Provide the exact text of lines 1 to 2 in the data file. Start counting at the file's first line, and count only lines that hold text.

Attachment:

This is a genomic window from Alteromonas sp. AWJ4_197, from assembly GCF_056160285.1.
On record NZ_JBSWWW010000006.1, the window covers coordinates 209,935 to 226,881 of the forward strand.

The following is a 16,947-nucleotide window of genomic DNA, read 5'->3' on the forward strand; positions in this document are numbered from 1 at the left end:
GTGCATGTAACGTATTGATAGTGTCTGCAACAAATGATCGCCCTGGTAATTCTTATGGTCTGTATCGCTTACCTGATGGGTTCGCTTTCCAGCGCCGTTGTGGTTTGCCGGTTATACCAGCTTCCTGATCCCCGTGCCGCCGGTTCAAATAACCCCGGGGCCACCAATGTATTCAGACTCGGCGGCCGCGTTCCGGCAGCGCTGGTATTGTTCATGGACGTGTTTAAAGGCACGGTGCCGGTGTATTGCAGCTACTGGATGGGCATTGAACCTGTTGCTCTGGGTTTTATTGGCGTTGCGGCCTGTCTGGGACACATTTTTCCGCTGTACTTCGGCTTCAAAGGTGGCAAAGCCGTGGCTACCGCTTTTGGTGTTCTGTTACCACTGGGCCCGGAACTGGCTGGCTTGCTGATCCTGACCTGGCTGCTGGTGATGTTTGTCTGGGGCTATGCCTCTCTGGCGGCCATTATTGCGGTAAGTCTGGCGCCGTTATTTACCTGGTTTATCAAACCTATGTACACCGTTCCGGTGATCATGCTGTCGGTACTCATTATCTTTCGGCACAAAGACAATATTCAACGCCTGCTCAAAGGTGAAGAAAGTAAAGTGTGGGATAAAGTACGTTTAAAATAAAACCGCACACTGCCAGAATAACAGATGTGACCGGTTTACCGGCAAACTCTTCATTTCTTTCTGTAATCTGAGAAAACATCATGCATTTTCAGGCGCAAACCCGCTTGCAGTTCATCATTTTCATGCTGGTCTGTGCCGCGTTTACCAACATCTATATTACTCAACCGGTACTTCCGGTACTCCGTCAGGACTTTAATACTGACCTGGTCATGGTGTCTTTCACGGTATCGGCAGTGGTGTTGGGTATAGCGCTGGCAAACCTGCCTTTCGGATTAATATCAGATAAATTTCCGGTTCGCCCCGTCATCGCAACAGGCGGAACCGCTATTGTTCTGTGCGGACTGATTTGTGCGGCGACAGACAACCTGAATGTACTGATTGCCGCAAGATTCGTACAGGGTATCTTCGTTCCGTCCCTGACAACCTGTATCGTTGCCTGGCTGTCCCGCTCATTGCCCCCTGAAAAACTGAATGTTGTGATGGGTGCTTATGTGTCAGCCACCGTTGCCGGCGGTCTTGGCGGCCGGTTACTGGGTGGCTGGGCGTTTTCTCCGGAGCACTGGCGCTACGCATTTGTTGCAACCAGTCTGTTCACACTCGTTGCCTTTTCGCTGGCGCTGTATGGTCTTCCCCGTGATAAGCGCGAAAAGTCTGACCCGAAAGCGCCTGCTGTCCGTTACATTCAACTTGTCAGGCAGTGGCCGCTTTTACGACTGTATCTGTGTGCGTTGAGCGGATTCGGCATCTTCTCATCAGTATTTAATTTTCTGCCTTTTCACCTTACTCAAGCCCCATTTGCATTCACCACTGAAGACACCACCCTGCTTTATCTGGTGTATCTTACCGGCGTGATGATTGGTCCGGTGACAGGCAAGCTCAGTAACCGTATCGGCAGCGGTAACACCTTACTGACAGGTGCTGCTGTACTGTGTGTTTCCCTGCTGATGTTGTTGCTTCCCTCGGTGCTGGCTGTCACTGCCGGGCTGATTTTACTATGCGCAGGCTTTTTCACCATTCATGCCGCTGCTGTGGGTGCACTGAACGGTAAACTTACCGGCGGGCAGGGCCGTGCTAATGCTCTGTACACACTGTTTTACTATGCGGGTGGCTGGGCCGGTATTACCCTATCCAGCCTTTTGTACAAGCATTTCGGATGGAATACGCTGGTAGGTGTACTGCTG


This is a genomic window from Alteromonas sp. AWJ4_197, from assembly GCF_056160285.1.
On record NZ_JBSWWW010000006.1, the window covers coordinates 209,935 to 226,881 of the forward strand.